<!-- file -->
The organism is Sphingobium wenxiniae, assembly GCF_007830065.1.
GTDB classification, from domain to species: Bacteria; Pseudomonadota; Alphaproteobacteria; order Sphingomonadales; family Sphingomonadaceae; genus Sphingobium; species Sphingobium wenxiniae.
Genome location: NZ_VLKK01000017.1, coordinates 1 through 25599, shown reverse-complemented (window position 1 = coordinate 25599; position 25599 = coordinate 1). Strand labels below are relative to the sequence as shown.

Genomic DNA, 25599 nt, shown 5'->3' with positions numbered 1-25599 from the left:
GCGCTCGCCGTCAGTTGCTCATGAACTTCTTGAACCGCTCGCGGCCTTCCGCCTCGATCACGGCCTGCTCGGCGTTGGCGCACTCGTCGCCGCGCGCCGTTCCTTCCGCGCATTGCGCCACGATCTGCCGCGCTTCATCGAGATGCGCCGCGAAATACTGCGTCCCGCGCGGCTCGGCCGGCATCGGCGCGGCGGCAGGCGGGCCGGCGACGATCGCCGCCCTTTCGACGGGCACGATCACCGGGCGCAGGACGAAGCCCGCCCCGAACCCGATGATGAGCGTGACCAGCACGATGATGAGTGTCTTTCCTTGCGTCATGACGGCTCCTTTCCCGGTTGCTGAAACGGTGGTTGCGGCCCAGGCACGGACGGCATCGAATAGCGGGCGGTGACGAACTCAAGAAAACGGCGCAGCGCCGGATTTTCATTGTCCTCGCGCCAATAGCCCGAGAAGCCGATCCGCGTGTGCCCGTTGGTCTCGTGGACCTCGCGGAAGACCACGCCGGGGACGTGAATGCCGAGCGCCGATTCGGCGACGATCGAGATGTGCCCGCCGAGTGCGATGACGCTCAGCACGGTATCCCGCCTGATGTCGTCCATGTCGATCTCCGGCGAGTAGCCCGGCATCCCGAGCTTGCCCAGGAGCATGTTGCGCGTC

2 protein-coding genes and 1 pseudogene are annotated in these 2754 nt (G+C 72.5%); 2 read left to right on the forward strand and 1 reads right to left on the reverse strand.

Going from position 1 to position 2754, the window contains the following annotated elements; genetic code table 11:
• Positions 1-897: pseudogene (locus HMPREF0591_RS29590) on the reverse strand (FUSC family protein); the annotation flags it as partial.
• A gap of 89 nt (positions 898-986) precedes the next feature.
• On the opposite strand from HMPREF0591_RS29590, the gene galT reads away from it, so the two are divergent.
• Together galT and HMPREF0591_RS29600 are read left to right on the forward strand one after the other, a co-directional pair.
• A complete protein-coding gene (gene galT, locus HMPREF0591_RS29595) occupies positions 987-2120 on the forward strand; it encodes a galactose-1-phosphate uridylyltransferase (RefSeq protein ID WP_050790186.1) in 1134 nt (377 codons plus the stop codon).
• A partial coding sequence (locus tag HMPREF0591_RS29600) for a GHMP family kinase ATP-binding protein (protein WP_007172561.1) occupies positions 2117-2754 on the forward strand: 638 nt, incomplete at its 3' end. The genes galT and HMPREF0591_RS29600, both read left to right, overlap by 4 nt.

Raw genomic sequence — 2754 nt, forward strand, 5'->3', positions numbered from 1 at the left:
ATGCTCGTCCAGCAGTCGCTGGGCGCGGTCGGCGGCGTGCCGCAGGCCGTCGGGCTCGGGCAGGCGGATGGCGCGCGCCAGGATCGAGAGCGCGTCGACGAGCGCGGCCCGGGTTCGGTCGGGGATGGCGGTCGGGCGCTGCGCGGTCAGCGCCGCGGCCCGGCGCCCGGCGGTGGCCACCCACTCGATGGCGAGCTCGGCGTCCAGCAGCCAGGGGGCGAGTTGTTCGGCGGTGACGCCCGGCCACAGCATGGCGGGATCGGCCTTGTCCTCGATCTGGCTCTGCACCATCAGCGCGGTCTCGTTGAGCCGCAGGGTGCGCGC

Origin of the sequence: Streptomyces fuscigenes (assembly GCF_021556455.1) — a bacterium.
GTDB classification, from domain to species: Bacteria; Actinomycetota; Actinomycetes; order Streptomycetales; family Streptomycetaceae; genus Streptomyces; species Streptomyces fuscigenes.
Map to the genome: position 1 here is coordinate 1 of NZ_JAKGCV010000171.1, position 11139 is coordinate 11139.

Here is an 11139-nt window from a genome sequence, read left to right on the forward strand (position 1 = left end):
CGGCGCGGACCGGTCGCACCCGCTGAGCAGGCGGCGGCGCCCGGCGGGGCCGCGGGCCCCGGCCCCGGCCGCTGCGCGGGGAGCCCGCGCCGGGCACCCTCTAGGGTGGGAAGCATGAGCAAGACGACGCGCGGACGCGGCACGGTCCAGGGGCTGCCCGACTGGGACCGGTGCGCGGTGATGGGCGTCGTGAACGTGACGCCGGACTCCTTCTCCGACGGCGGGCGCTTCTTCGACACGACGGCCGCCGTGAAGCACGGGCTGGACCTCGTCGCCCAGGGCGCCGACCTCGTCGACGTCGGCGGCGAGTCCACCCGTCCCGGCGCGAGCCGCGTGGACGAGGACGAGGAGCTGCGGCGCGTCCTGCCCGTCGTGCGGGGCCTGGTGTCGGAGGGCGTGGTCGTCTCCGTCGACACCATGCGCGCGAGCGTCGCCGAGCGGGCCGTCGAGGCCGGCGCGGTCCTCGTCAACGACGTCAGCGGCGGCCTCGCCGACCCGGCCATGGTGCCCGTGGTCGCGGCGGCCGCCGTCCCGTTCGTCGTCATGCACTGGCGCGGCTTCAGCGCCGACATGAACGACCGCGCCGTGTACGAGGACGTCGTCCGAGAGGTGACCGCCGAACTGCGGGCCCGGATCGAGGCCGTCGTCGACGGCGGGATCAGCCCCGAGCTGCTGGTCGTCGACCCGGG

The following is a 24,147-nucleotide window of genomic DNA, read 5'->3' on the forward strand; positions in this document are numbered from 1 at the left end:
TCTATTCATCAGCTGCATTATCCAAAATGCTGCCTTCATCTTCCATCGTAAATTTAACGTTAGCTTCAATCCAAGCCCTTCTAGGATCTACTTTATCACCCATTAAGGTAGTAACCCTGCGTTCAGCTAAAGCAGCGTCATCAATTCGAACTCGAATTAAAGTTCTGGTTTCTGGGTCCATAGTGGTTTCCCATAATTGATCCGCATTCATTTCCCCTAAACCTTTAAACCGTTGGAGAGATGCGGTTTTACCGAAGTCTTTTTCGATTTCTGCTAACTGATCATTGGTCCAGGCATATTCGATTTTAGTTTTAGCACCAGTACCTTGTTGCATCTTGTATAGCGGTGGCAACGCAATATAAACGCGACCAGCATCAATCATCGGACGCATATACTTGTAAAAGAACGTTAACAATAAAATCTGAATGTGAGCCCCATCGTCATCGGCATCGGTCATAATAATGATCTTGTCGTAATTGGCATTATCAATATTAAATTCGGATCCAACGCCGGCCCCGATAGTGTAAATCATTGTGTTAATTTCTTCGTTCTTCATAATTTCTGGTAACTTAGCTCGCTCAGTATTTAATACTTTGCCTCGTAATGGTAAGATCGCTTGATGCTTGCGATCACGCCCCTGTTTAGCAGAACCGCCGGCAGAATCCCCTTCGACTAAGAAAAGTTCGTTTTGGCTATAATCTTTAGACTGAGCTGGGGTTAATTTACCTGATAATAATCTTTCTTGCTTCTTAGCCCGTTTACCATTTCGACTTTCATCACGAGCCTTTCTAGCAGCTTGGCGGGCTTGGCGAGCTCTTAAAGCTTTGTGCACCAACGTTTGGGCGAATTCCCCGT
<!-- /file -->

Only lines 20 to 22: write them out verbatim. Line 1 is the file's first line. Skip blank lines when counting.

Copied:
CGGCGCGGACCGGTCGCACCCGCTGAGCAGGCGGCGGCGCCCGGCGGGGCCGCGGGCCCCGGCCCCGGCCGCTGCGCGGGGAGCCCGCGCCGGGCACCCTCTAGGGTGGGAAGCATGAGCAAGACGACGCGCGGACGCGGCACGGTCCAGGGGCTGCCCGACTGGGACCGGTGCGCGGTGATGGGCGTCGTGAACGTGACGCCGGACTCCTTCTCCGACGGCGGGCGCTTCTTCGACACGACGGCCGCCGTGAAGCACGGGCTGGACCTCGTCGCCCAGGGCGCCGACCTCGTCGACGTCGGCGGCGAGTCCACCCGTCCCGGCGCGAGCCGCGTGGACGAGGACGAGGAGCTGCGGCGCGTCCTGCCCGTCGTGCGGGGCCTGGTGTCGGAGGGCGTGGTCGTCTCCGTCGACACCATGCGCGCGAGCGTCGCCGAGCGGGCCGTCGAGGCCGGCGCGGTCCTCGTCAACGACGTCAGCGGCGGCCTCGCCGACCCGGCCATGGTGCCCGTGGTCGCGGCGGCCGCCGTCCCGTTCGTCGTCATGCACTGGCGCGGCTTCAGCGCCGACATGAACGACCGCGCCGTGTACGAGGACGTCGTCCGAGAGGTGACCGCCGAACTGCGGGCCCGGATCGAGGCCGTCGTCGACGGCGGGATCAGCCCCGAGCTGCTGGTCGTCGACCCGGG

The following is a 24,147-nucleotide window of genomic DNA, read 5'->3' on the forward strand; positions in this document are numbered from 1 at the left end:
TCTATTCATCAGCTGCATTATCCAAAATGCTGCCTTCATCTTCCATCGTAAATTTAACGTTAGCTTCAATCCAAGCCCTTCTAGGATCTACTTTATCACCCATTAAGGTAGTAACCCTGCGTTCAGCTAAAGCAGCGTCATCAATTCGAACTCGAATTAAAGTTCTGGTTTCTGGGTCCATAGTGGTTTCCCATAATTGATCCGCATTCATTTCCCCTAAACCTTTAAACCGTTGGAGAGATGCGGTTTTACCGAAGTCTTTTTCGATTTCTGCTAACTGATCATTGGTCCAGGCATATTCGATTTTAGTTTTAGCACCAGTACCTTGTTGCATCTTGTATAGCGGTGGCAACGCAATATAAACGCGACCAGCATCAATCATCGGACGCATATACTTGTAAAAGAACGTTAACAATAAAATCTGAATGTGAGCCCCATCGTCATCGGCATCGGTCATAATAATGATCTTGTCGTAATTGGCATTATCAATATTAAATTCGGATCCAACGCCGGCCCCGATAGTGTAAATCATTGTGTTAATTTCTTCGTTCTTCATAATTTCTGGTAACTTAGCTCGCTCAGTATTTAATACTTTGCCTCGTAATGGTAAGATCGCTTGATGCTTGCGATCACGCCCCTGTTTAGCAGAACCGCCGGCAGAATCCCCTTCGACTAAGAAAAGTTCGTTTTGGCTATAATCTTTAGACTGAGCTGGGGTTAATTTACCTGATAATAATCTTTCTTGCTTCTTAGCCCGTTTACCATTTCGACTTTCATCACGAGCCTTTCTAGCAGCTTGGCGGGCTTGGCGAGCTCTTAAAGCTTTGTGCACCAACGTTTGGGCGAATTCCCCGT